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Join Kira Robertson as she sets out to find the Snark, an elusive creature few people have seen and no one has caught. Can you decipher the clues, solve the puzzles, and piece together the objects you need to track down your target? Follow the Snark through mirrors, into inside-out and upside-down worlds and join the Snark Busters club in this fast-paced and exciting Hidden Object game.

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ALL REVVED UP – tells the incredible story of Jack Blair, a world famous racecar driver who puts his career on hold to catch the Snark. Join Jack as he jumps between the real world and the inverted realms inside of mirrors in an attempt to catch his quarry. Solve whimsical puzzles, explore worlds of exquisite detail, and keep your eyes peeled for hundreds of cleverly Hidden Objects!

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HIGH SOCIETY – Investigate the dastardly deeds of a wealthy socialite and prove your fiance is not a thief in Snark Busters: High Society! Love, envy and revenge join forces to make the hunt for the Snark more exciting than ever in this all-new hidden object adventure! Solve riddles that reveal pieces of the larger puzzle, follow the trail of clues through mirrors into the backward world and chat with charming ghosts. Can you catch the Snark? You’re closer than ever!

Options & Main Menu:  As the Series progresses these both move from the very basic Options and Menu to good basic, then on to the beginnings of extra settings that we now take for granted in all the new games.

Music & Voice-Overs:  These also move forward from really irritating repetitive Music and No Voice-Overs in the first two, to good Voice-overs though a little out of sync occasionally, and a variety of Music melodies that are not so intrusive and actually match the events in the game.  This does however, also give a really annoying but character-suitable voice to the TV Scandal reporter, Jessica Marrey, which makes you not want to bother listening to  her drivel – not quite what the game creators had in mind, but it is a step up from the pages of dialogue you’re supposed to read on the TV screen.  By the latter part of each game you are past caring.

Extras:  None.  And while I’m here, No Notebooks or Maps.

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Desktop:  1.  Menu (Top Left); KIRA (Left); Inventory of Item Fragments to find (Centre), with an extra box on the left side for the occasional piece you want to move to another site; Hints (Right); Skip Tutorial (Top Right).
2.  Menu (Top Left); JACK (Left); Inventory of Item Fragments to find (Centre), with an extra box on the left side for the occasional piece you want to move to another site; Hints (Right); Skip Tutorial (Top Right).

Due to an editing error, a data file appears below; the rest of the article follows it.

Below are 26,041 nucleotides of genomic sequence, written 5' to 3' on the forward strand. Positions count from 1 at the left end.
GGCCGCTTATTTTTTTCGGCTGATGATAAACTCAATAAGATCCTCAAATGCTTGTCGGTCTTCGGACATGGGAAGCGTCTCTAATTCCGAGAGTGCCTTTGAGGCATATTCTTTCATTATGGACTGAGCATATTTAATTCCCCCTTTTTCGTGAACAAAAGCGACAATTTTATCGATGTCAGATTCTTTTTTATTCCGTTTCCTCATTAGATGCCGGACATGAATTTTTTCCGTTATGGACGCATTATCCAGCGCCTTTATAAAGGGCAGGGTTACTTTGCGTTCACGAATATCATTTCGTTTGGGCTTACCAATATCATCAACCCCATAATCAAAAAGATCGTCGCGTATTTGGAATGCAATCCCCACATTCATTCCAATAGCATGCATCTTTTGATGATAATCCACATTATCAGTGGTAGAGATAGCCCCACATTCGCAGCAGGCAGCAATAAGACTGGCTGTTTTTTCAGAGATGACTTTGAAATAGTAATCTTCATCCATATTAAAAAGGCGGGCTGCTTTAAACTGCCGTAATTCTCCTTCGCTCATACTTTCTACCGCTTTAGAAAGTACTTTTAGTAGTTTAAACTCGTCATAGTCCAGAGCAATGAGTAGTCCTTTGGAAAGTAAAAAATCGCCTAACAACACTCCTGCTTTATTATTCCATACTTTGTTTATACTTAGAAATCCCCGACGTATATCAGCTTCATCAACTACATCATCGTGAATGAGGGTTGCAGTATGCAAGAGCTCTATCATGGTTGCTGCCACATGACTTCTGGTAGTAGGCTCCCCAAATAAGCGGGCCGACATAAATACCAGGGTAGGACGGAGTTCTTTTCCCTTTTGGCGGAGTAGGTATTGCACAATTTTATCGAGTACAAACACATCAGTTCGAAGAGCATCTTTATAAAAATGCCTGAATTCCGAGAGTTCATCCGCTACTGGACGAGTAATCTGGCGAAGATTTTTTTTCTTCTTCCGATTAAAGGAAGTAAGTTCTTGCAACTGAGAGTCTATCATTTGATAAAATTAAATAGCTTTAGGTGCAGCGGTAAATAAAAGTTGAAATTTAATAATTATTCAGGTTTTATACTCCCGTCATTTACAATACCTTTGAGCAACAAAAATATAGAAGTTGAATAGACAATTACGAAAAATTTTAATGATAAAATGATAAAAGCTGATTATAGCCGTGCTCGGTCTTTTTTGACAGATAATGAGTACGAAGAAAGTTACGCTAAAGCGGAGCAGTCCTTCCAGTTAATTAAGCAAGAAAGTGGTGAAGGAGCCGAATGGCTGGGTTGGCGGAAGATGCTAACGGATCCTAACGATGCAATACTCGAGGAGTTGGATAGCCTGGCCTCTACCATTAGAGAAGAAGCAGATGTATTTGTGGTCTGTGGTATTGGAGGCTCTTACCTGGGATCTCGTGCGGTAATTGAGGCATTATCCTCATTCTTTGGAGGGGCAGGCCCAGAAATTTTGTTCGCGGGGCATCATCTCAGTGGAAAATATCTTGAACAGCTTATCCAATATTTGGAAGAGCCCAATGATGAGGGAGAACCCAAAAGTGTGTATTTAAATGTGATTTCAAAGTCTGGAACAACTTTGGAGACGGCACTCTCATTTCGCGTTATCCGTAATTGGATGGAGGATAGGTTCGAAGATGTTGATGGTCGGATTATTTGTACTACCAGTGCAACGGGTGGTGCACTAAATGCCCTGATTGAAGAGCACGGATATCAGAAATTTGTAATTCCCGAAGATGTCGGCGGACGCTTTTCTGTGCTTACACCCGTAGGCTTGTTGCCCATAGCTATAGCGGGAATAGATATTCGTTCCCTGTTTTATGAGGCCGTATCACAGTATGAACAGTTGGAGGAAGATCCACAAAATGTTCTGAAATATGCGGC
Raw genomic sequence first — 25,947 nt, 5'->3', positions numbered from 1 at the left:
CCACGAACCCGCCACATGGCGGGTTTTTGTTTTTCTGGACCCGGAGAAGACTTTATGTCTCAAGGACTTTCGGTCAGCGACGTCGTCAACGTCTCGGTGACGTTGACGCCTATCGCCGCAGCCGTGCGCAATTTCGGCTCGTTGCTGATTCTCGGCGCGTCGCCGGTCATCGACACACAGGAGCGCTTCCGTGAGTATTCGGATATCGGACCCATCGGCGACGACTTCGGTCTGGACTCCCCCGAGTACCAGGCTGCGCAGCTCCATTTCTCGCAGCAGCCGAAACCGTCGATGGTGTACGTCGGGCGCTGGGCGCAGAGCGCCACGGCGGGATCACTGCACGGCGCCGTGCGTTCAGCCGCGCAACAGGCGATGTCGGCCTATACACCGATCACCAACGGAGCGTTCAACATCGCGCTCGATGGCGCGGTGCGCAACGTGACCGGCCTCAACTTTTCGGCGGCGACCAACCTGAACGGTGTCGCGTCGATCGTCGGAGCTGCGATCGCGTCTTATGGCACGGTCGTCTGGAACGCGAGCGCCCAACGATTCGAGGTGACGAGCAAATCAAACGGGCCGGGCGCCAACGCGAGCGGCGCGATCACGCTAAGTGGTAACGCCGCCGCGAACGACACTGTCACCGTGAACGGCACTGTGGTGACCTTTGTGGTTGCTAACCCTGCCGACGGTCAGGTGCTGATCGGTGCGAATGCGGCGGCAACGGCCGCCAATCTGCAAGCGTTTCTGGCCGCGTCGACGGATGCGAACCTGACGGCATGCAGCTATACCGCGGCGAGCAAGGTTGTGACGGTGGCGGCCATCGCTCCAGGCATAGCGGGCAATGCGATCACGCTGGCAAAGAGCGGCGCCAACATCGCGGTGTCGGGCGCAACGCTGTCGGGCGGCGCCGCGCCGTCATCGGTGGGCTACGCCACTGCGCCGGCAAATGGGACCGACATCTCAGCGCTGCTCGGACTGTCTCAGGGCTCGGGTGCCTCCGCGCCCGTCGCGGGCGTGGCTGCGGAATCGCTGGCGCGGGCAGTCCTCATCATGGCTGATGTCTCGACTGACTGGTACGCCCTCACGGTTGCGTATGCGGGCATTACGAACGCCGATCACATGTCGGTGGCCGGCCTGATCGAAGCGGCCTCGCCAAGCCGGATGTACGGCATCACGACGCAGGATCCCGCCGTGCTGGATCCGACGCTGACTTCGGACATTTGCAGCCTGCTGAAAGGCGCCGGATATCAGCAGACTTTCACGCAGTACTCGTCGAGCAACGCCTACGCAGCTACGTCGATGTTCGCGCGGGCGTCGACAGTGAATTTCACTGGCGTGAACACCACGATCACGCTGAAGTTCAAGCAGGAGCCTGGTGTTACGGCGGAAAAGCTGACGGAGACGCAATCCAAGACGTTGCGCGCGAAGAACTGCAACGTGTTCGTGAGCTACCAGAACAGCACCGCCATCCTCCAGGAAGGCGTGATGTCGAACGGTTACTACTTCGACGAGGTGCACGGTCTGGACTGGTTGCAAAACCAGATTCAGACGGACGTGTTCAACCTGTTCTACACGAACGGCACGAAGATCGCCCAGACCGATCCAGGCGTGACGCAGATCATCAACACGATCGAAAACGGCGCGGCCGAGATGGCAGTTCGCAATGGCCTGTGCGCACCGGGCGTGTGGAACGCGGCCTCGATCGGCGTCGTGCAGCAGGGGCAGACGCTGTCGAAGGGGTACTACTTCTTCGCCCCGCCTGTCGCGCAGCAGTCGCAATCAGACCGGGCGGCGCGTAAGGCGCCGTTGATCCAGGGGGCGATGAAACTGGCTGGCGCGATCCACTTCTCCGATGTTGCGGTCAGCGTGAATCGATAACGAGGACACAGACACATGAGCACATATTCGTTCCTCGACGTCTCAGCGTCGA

3.  Menu (Top Left);  ELIZABETH (Left); Inventory Circles for the occasional piece you find or gain to move to another site(Centre); Hints; Compass (Right); Skip Tutorial (Top Right).

Tutorial:  These are quick, efficient, and can be Skipped if you choose.

Graphics:   These are great!  Unusual and captivating. they’re illustrative, delineated, colourful, imaginative, and great fun.  They support the nature of the story and the game really well.  If you trial any of them you’ll see what I mean.  If they are a little blurred at all, I just didn’t care because they are such fun.  Besides my super curved screen with it’s magic game button on the back sorted out most of it this time through. 😀

Play Modes:  Only available in the 3rd game via Options – Regular; and Expert.

Map:   None in all of them.  However in the 3rd game there is a Compass, which turns out to be just a direction pointer.

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HOPs:   As mentioned, in all of these you collect fragments of or  parts for items that then assemble and can be used where needed for the usual opening of things.  You probably know the drill.  So they’re not really HOPs in the usual way.  In the 3rd game, these have a circle format – a Wheel of Circles opens from the hotspot in the scene showing the shapes of the parts required to complete the surrounded item.  It’s a click and drag the parts onto the circles action which is quite fun.  Those that are not in, or are hidden in, the site are indicated for you to locate later.

Puzzles:   Some are fine.  Some are annoying.  Most can be Skipped, look carefully for the Skip sign it’s in different places for each game.  HINTS show via drop-down magnifiers.  Both HINTS and SKIP are slow to recharge – but at least they do so.

Tips: 1. Bell Puzzle – bong bell sequence fast, before their lights go out.  At the Switch-board change Power from Bridge to Gazebo and back to visit each.
2. The Dinosaur Pose Puzzle is a bit touchy – make sure you pose the tail as well as the head and legs.
3.  The  recurring Mini-game of Focussing the Photo Negatives prior to printing them seems hard to handle until you realise that when the +/- button (positive/negative) turns green it is correct, so  you can press the red process button to proceed.

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Game-play:   In games 1. and 2. this entails opening the site and launching into a clicking sweep across it, picking up bits and pieces that are obviously not meant to be there.  When you’ve found what you can then look down at the Inventory Bar below and see what parts shapes are left, and locate them.  If they cannot be collected yet, then they will remain a solid colour (red) until they have been unlocked by other actions taken elsewhere.  Or, of course, you could look at the Inventory Bar first and painfully locate each piece one at a time if you don’t want the fun.  In game 3. as mentioned the format is different, but the fun stuff can still be done if you’re brave and don’t care if you have circles opening and closing across the screen as you find the random items. You do have to wait for the action to be completed before you can use your mouse again, which is a minor discipline, but bearable.